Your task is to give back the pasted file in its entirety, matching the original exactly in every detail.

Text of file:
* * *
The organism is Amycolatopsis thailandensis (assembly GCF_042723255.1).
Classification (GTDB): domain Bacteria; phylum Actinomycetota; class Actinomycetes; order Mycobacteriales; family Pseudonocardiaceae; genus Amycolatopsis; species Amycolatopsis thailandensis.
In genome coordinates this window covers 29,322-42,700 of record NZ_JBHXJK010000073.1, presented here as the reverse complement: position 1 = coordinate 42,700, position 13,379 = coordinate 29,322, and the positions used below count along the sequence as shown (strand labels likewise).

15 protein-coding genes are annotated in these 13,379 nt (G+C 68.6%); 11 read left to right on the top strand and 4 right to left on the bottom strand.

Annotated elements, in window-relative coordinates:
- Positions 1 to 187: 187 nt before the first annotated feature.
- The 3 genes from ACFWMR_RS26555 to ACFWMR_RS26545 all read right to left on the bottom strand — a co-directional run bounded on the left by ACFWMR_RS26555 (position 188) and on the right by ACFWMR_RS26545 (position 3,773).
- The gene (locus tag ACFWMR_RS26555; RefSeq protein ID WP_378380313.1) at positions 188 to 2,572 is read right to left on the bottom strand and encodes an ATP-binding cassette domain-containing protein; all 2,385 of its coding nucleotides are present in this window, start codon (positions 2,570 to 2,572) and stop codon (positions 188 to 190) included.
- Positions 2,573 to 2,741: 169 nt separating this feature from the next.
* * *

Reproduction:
The organism is Amycolatopsis thailandensis (assembly GCF_042723255.1).
Classification (GTDB): domain Bacteria; phylum Actinomycetota; class Actinomycetes; order Mycobacteriales; family Pseudonocardiaceae; genus Amycolatopsis; species Amycolatopsis thailandensis.
In genome coordinates this window covers 29,322-42,700 of record NZ_JBHXJK010000073.1, presented here as the reverse complement: position 1 = coordinate 42,700, position 13,379 = coordinate 29,322, and the positions used below count along the sequence as shown (strand labels likewise).

15 protein-coding genes are annotated in these 13,379 nt (G+C 68.6%); 11 read left to right on the top strand and 4 right to left on the bottom strand.

Annotated elements, in window-relative coordinates:
- Positions 1 to 187: 187 nt before the first annotated feature.
- The 3 genes from ACFWMR_RS26555 to ACFWMR_RS26545 all read right to left on the bottom strand — a co-directional run bounded on the left by ACFWMR_RS26555 (position 188) and on the right by ACFWMR_RS26545 (position 3,773).
- The gene (locus tag ACFWMR_RS26555; RefSeq protein ID WP_378380313.1) at positions 188 to 2,572 is read right to left on the bottom strand and encodes an ATP-binding cassette domain-containing protein; all 2,385 of its coding nucleotides are present in this window, start codon (positions 2,570 to 2,572) and stop codon (positions 188 to 190) included.
- Positions 2,573 to 2,741: 169 nt separating this feature from the next.